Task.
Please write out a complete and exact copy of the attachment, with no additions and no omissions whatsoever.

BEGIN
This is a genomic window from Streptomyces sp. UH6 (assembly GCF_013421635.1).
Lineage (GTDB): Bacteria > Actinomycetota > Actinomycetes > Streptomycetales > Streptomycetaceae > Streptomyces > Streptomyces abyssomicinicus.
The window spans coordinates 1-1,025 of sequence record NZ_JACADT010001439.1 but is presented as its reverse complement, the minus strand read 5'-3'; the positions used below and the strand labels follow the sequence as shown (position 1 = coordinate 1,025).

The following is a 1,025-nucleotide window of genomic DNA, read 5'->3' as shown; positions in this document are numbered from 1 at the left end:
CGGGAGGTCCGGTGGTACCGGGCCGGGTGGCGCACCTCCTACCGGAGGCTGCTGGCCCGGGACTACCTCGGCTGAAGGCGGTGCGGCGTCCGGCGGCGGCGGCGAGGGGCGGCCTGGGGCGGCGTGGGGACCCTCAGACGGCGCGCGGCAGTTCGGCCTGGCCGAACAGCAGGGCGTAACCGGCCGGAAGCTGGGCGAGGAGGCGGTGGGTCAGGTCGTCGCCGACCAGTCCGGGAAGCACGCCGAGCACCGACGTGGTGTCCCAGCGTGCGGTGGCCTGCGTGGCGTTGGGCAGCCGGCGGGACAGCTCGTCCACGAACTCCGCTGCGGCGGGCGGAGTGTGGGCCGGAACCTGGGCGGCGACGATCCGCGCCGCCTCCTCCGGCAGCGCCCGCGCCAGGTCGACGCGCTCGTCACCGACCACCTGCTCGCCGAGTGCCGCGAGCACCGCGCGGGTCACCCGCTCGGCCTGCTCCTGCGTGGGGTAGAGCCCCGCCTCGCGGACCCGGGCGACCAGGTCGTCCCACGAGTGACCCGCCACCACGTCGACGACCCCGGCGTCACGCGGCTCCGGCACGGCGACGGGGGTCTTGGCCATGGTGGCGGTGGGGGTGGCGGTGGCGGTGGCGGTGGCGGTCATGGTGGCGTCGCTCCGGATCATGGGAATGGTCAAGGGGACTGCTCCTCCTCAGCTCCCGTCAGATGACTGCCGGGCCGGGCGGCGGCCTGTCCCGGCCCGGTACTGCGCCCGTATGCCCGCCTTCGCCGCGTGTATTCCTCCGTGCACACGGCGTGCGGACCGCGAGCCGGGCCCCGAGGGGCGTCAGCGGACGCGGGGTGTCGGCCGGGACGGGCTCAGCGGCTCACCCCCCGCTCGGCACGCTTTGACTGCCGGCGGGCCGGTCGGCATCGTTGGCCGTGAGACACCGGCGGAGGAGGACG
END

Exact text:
This is a genomic window from Streptomyces sp. UH6 (assembly GCF_013421635.1).
Lineage (GTDB): Bacteria > Actinomycetota > Actinomycetes > Streptomycetales > Streptomycetaceae > Streptomyces > Streptomyces abyssomicinicus.
The window spans coordinates 1-1,025 of sequence record NZ_JACADT010001439.1 but is presented as its reverse complement, the minus strand read 5'-3'; the positions used below and the strand labels follow the sequence as shown (position 1 = coordinate 1,025).

The following is a 1,025-nucleotide window of genomic DNA, read 5'->3' as shown; positions in this document are numbered from 1 at the left end:
CGGGAGGTCCGGTGGTACCGGGCCGGGTGGCGCACCTCCTACCGGAGGCTGCTGGCCCGGGACTACCTCGGCTGAAGGCGGTGCGGCGTCCGGCGGCGGCGGCGAGGGGCGGCCTGGGGCGGCGTGGGGACCCTCAGACGGCGCGCGGCAGTTCGGCCTGGCCGAACAGCAGGGCGTAACCGGCCGGAAGCTGGGCGAGGAGGCGGTGGGTCAGGTCGTCGCCGACCAGTCCGGGAAGCACGCCGAGCACCGACGTGGTGTCCCAGCGTGCGGTGGCCTGCGTGGCGTTGGGCAGCCGGCGGGACAGCTCGTCCACGAACTCCGCTGCGGCGGGCGGAGTGTGGGCCGGAACCTGGGCGGCGACGATCCGCGCCGCCTCCTCCGGCAGCGCCCGCGCCAGGTCGACGCGCTCGTCACCGACCACCTGCTCGCCGAGTGCCGCGAGCACCGCGCGGGTCACCCGCTCGGCCTGCTCCTGCGTGGGGTAGAGCCCCGCCTCGCGGACCCGGGCGACCAGGTCGTCCCACGAGTGACCCGCCACCACGTCGACGACCCCGGCGTCACGCGGCTCCGGCACGGCGACGGGGGTCTTGGCCATGGTGGCGGTGGGGGTGGCGGTGGCGGTGGCGGTGGCGGTCATGGTGGCGTCGCTCCGGATCATGGGAATGGTCAAGGGGACTGCTCCTCCTCAGCTCCCGTCAGATGACTGCCGGGCCGGGCGGCGGCCTGTCCCGGCCCGGTACTGCGCCCGTATGCCCGCCTTCGCCGCGTGTATTCCTCCGTGCACACGGCGTGCGGACCGCGAGCCGGGCCCCGAGGGGCGTCAGCGGACGCGGGGTGTCGGCCGGGACGGGCTCAGCGGCTCACCCCCCGCTCGGCACGCTTTGACTGCCGGCGGGCCGGTCGGCATCGTTGGCCGTGAGACACCGGCGGAGGAGGACG